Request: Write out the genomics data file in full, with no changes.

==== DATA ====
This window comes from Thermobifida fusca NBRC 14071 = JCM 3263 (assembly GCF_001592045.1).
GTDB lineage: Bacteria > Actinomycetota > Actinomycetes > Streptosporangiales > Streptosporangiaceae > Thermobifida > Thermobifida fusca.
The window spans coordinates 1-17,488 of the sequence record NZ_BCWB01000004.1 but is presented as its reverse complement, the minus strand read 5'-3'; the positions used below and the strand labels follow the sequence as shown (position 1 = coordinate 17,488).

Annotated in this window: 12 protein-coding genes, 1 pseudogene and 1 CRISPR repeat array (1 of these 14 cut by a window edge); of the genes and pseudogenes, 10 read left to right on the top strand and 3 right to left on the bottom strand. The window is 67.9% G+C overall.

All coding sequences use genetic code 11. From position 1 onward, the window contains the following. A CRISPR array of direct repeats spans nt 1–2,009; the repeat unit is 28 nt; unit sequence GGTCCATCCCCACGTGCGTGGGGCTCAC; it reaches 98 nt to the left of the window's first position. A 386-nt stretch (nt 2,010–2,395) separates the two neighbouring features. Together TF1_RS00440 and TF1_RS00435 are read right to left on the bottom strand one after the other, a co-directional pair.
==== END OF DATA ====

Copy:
This window comes from Thermobifida fusca NBRC 14071 = JCM 3263 (assembly GCF_001592045.1).
GTDB lineage: Bacteria > Actinomycetota > Actinomycetes > Streptosporangiales > Streptosporangiaceae > Thermobifida > Thermobifida fusca.
The window spans coordinates 1-17,488 of the sequence record NZ_BCWB01000004.1 but is presented as its reverse complement, the minus strand read 5'-3'; the positions used below and the strand labels follow the sequence as shown (position 1 = coordinate 17,488).

Annotated in this window: 12 protein-coding genes, 1 pseudogene and 1 CRISPR repeat array (1 of these 14 cut by a window edge); of the genes and pseudogenes, 10 read left to right on the top strand and 3 right to left on the bottom strand. The window is 67.9% G+C overall.

All coding sequences use genetic code 11. From position 1 onward, the window contains the following. A CRISPR array of direct repeats spans nt 1–2,009; the repeat unit is 28 nt; unit sequence GGTCCATCCCCACGTGCGTGGGGCTCAC; it reaches 98 nt to the left of the window's first position. A 386-nt stretch (nt 2,010–2,395) separates the two neighbouring features. Together TF1_RS00440 and TF1_RS00435 are read right to left on the bottom strand one after the other, a co-directional pair.